Stockholm launches a new celebration of lights for Nobel Week 2020 marks the debut for this cultural experience, taking place from 5-13 December

Stockholm launches a new celebration of lights for Nobel Week
2020 marks the debut for this cultural experience, taking place from 5-13 December

Stockholm is launching its first Nobel Week Lights from 5-13 December, which will see 16 locations around the city creatively illuminated, weaving together art and technology to celebrate this year’s Nobel Laureates.

Locations such as the Stockholm City Hall, the Royal Dramatic Theatre, the Stockholm City Museum and the Nobel Prize Museum are just a few of the places that will serve as stages for a range of spectacular and artistic light installations by Stockholm’s leading artists and designers. The cultural programme, which is non-ticketed and free for all to enjoy, aims to become an annual occasion intersecting art and science to bring artistic creativity to a broad audience whilst celebrating the Nobel prizes and raising awareness about how we experience the urban environment.

For those who cannot travel to Stockholm at this time, the experience will be available digitally with ‘clickable’ installations that showcase the artworks with artist commentary. Digital tours with English subtitles will be available on the Nobel Week Lights website as well as posted onto their Facebook page.

Several of the light installations have been inspired by the Nobel Prizes from this year and previous years. One of the most impressive installations sees images from the outer reaches of space projected onto the façade of Stockholm City Hall, following a collaboration with the Swedish National Space Board and the European Space Agency, connecting to this year’s Physics Prize relating to the discovery of black holes.

Other works include the striking LED-lit ‘Sense Light Swing’ by artist Alexander Lervik, which has been previously used by Dior in its international fashion shows, as well as the multi-coloured ‘Shadow Playground’ by designer duo Alex Manson & Ola Carlsson Fredén, who run an agency for light and visual experiences in the city. In the City Museum’s courtyard, Paloma Design Studio has designed a cloud-like artwork named ‘Reflection’ which plays on the perception of light. The piece moves and changes according to the viewing angle, making it a unique experience for each spectator.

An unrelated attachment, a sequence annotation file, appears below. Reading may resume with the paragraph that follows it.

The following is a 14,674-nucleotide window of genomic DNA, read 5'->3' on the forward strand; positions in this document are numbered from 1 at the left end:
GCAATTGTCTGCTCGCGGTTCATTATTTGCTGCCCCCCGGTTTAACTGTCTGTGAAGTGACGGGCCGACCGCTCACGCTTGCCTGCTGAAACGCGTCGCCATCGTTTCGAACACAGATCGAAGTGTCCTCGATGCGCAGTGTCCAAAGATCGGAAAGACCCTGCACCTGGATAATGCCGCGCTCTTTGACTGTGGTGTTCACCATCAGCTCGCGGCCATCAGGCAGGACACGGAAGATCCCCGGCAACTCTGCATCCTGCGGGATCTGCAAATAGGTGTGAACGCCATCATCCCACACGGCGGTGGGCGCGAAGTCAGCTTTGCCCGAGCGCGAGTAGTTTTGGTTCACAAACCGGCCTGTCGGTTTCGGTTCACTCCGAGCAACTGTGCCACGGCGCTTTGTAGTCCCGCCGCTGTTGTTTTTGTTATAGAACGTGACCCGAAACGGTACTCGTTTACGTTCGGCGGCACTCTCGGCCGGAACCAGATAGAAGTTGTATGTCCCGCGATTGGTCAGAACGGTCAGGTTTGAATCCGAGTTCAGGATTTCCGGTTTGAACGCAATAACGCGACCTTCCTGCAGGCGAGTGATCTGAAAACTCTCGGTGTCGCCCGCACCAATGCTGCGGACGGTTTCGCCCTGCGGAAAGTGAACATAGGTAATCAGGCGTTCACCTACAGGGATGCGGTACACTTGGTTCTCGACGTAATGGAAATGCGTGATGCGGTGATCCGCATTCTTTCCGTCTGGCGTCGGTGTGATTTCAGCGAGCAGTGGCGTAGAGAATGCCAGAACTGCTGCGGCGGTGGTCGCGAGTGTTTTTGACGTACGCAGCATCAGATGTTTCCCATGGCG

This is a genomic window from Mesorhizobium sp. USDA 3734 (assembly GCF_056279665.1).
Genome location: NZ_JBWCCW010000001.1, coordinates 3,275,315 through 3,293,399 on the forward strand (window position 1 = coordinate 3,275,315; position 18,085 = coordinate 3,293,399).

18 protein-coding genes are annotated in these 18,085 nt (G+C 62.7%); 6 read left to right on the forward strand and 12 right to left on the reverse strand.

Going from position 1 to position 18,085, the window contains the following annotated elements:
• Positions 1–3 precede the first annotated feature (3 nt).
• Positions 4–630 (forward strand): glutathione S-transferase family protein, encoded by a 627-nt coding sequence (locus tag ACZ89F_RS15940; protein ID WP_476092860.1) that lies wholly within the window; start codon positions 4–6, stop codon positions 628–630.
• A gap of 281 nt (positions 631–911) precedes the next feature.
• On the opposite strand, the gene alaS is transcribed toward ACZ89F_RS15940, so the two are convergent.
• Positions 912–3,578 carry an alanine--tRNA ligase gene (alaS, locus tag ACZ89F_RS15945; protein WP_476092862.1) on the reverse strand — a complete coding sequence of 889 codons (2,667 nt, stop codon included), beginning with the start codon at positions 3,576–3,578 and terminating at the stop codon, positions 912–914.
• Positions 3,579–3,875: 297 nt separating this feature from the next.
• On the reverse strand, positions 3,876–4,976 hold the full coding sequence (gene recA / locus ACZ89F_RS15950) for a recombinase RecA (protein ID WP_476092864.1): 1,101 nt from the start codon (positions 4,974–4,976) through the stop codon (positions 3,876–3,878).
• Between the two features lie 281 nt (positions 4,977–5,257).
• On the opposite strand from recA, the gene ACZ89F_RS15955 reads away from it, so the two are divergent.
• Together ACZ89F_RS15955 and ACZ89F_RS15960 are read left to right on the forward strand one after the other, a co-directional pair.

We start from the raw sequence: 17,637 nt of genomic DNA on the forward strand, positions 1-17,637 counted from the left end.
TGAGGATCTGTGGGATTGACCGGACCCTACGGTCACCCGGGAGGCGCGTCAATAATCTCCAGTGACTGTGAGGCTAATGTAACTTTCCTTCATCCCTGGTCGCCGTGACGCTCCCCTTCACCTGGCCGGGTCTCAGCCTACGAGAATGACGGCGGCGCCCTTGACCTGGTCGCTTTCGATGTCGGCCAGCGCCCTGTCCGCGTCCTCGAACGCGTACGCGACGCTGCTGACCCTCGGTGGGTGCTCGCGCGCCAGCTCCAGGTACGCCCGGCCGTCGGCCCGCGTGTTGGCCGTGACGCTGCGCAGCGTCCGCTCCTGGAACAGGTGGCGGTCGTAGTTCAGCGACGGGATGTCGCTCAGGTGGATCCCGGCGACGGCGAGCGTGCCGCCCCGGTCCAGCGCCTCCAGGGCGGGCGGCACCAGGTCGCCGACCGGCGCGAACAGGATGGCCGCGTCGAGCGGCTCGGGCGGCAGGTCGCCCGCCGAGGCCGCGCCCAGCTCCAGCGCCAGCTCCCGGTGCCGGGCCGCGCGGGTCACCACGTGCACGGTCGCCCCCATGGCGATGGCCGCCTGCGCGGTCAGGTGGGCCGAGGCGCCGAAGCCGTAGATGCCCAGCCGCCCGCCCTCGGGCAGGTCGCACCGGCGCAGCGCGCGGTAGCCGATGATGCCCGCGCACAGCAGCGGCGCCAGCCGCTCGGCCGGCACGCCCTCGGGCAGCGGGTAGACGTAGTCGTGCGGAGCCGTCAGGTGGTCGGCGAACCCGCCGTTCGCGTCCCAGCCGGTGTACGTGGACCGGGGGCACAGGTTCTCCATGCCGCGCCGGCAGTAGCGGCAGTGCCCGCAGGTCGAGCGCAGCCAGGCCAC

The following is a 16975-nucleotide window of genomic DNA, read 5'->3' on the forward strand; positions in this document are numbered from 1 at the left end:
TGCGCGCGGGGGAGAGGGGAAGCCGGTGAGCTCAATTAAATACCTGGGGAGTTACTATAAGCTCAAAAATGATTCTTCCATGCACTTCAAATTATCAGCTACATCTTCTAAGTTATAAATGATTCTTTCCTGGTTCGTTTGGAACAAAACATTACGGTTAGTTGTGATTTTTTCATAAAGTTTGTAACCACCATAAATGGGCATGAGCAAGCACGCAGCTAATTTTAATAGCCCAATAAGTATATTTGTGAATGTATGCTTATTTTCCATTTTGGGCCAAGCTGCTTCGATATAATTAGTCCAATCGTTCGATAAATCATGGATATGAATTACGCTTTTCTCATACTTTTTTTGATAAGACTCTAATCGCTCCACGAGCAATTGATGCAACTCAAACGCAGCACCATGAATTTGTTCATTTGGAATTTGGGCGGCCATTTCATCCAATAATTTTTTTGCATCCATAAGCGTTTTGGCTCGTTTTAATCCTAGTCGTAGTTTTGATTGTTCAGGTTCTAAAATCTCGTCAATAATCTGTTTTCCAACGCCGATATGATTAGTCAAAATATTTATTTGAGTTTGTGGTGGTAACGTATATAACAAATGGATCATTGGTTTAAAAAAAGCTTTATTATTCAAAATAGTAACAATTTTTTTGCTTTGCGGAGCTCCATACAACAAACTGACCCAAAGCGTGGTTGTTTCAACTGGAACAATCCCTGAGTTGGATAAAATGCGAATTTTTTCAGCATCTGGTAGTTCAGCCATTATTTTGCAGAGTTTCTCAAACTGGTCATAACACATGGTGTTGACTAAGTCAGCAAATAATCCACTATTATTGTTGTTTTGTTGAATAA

The Nobel Week Lights project was initiated by a group of Stockholm-based creatives; Annika Levin, who has many years of experience in art and culture projects, Lara Szabo Greisman, cultural attaché at the Institut Français de Suède, Alexandra Manson, architect and lighting designer and Helmet – a lighting company with long experience of lighting installations and a great interest in connecting advanced technology with art and culture.

Lars Heikensten, Executive Director of the Nobel Foundation, said: “This year is unique in the history of the Nobel Prize, since many of the week’s activities are being held online. So we’re particularly happy to be able to invite the public to an experience in an outdoor environment that spreads light and hope.”

Nobel Week Lights is an outdoor cultural experience that facilitates social distancing measures and is available online for people from other countries for whom travel is not advised. For further information on the project, visit .

Visit Stockholm has also created an inspirational online guide called ‘A Warm Light In The Winter Darkness’ for readers to plan future visits to the city. The platform has been built to provide some ‘light’ during the darkening days, with love from Stockholm.